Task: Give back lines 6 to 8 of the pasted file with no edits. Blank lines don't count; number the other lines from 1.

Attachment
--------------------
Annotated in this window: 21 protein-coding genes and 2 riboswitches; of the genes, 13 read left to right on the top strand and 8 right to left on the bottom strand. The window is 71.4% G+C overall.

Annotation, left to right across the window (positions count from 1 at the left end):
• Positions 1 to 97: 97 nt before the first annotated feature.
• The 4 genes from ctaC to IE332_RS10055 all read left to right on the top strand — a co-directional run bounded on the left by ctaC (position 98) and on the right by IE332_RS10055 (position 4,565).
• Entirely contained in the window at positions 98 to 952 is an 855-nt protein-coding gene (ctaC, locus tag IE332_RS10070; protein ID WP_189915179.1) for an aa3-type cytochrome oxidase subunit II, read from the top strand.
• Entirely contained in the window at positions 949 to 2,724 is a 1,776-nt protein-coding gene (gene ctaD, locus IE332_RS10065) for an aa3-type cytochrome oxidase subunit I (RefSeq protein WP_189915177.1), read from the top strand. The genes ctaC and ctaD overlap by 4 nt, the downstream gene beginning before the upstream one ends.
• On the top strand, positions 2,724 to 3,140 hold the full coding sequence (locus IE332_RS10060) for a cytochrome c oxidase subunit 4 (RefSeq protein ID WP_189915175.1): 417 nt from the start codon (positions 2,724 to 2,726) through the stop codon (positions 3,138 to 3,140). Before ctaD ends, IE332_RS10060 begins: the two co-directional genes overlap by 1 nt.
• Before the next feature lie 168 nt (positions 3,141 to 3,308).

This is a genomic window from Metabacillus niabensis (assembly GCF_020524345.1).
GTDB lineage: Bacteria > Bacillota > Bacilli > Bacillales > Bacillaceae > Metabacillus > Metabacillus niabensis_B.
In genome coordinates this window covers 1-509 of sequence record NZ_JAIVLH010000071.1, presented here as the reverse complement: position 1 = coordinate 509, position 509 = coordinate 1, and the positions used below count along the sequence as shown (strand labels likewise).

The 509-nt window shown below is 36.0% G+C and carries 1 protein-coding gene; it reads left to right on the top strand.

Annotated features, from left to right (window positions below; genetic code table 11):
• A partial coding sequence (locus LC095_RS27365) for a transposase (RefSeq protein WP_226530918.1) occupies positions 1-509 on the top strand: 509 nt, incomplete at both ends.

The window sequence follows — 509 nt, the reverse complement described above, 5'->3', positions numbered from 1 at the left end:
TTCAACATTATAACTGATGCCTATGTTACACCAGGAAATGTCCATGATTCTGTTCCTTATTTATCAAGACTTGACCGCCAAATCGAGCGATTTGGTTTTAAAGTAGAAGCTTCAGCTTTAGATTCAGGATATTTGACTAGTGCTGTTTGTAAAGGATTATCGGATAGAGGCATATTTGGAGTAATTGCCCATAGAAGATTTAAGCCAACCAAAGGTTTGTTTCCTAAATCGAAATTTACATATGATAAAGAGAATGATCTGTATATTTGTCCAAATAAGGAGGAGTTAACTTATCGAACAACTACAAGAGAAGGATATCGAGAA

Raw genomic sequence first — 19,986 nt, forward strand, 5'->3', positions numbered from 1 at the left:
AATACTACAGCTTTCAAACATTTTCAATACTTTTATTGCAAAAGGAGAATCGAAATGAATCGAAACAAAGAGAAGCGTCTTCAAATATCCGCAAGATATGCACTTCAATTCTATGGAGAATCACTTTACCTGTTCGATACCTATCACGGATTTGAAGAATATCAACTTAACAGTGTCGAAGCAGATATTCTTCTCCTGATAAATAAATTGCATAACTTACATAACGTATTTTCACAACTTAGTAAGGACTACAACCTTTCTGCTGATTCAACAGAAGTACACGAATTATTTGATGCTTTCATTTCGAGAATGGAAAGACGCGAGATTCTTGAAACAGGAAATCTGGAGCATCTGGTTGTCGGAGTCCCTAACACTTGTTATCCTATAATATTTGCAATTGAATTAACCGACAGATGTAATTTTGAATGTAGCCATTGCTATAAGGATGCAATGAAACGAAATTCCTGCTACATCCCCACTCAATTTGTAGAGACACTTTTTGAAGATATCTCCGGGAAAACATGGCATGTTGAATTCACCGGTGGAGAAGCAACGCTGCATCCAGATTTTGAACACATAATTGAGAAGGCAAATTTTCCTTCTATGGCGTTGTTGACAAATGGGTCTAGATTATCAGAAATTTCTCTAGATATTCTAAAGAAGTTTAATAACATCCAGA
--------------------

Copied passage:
• Entirely contained in the window at positions 949 to 2,724 is a 1,776-nt protein-coding gene (gene ctaD, locus IE332_RS10065) for an aa3-type cytochrome oxidase subunit I (RefSeq protein WP_189915177.1), read from the top strand. The genes ctaC and ctaD overlap by 4 nt, the downstream gene beginning before the upstream one ends.
• On the top strand, positions 2,724 to 3,140 hold the full coding sequence (locus IE332_RS10060) for a cytochrome c oxidase subunit 4 (RefSeq protein ID WP_189915175.1): 417 nt from the start codon (positions 2,724 to 2,726) through the stop codon (positions 3,138 to 3,140). Before ctaD ends, IE332_RS10060 begins: the two co-directional genes overlap by 1 nt.
• Before the next feature lie 168 nt (positions 3,141 to 3,308).